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Understanding Malaria

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Understanding Malaria

For several years, I have had an interest in virology and the spread and characteristics of various infectious diseases. Though it makes sense not to possibly induce a state of panic by informing individuals of illnesses that are not native to the area they live in and that they are not likely to contract, I have always liked to remain informed out of my own curiosity and interest. Thus, I have decided to write about malaria.

Malaria kills more people than any communicable disease except for tuberculosis. It is caused by four species of parasitic protozoa that infect human red blood cells. Four different types of these protozoa are known: protozoa falciparum, protozoa vivax, protozoa ovale, and protozoa malariae. Protozoa falciparum is the most lethal of the four and accounts for the majority of infections. Malaria parasites are not able to survive unless they have both a mosquito and human host, however the disease cannot be hosted by any kind of mosquito, only those of the genus "anopheles".

Malaria is spread when the mosquito picks up the parasites from the blood of an infected human when it feeds. The mosquito will first recieve the malaria parasite from feeding on the blood of a person who may not neccessarily show symptoms of the disease, but has the parasites in their bloodstream. When the mosquito feeds again, these parasites will be passed on to another human being. Symptoms of malaria include fever, shivering, pain in the joints, headache, repeated vomiting, generalized convulsions, and coma. If not treated, the disease, especially that caused by protozoa falciparum, will progress to severe malaria. Severe malaria generally results in death.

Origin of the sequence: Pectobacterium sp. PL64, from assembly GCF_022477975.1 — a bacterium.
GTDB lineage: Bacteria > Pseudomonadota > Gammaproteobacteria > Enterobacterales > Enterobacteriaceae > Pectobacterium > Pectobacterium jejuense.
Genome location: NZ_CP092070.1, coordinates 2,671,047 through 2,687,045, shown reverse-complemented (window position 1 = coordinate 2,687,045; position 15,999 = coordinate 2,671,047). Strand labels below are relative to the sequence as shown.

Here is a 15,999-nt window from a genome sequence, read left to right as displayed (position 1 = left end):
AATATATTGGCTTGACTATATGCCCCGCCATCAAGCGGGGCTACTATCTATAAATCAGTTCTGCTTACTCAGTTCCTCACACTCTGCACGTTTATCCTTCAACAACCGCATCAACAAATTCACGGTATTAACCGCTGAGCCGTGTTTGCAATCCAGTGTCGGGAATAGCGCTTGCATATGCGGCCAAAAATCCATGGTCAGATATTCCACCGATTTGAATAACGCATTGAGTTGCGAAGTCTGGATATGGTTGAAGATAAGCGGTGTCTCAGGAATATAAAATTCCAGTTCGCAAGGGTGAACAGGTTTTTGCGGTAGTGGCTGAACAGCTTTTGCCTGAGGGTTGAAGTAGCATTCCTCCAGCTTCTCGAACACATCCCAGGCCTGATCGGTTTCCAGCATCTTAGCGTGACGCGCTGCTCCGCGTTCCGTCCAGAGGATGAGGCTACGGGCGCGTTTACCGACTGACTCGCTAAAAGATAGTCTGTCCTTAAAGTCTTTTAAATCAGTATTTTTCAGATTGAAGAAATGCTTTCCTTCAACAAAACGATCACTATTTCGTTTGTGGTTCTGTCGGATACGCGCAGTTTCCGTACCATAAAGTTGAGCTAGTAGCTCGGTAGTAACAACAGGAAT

Approximately 90% of of ...

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...DT has been in use in malaria control programs since the 1940's and has proved generally effective. The most common use of DDT in preventing the spread of malaria is to spray the backs of chairs and walls of a dwelling with the substance to keep out adult mosquitos who enter the dwelling to feed on those who live there. Though DDT treatments are still an effective way to stop the spread of malaria, some mosquitos have become resistant to the compound and therefore more methods of prevention must be utilized.

WWW Sources

1)Malaria Foundation International

http://www.malaria.org/

2)Malaria Fact Sheet

http://www.who.int/mediacentre/factsheets/en/

3)Division of Parasitic Diseases - Malaria

http://www.cdc.gov/ncidod/dpd/parasites/malaria/default.htm

4)Malaria in Southern Africa

http://www.malaria.org.za/

5)Roll Back Malaria

http://mosquito.who.int/
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